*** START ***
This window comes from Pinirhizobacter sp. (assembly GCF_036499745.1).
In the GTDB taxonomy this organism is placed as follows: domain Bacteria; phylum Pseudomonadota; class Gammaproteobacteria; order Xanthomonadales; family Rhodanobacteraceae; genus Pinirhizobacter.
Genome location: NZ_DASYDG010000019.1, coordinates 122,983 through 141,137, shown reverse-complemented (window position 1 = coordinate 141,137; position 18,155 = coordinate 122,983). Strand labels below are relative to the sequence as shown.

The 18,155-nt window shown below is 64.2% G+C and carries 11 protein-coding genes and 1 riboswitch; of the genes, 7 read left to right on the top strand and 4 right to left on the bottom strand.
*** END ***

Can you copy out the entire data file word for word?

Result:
This window comes from Pinirhizobacter sp. (assembly GCF_036499745.1).
In the GTDB taxonomy this organism is placed as follows: domain Bacteria; phylum Pseudomonadota; class Gammaproteobacteria; order Xanthomonadales; family Rhodanobacteraceae; genus Pinirhizobacter.
Genome location: NZ_DASYDG010000019.1, coordinates 122,983 through 141,137, shown reverse-complemented (window position 1 = coordinate 141,137; position 18,155 = coordinate 122,983). Strand labels below are relative to the sequence as shown.

The 18,155-nt window shown below is 64.2% G+C and carries 11 protein-coding genes and 1 riboswitch; of the genes, 7 read left to right on the top strand and 4 right to left on the bottom strand.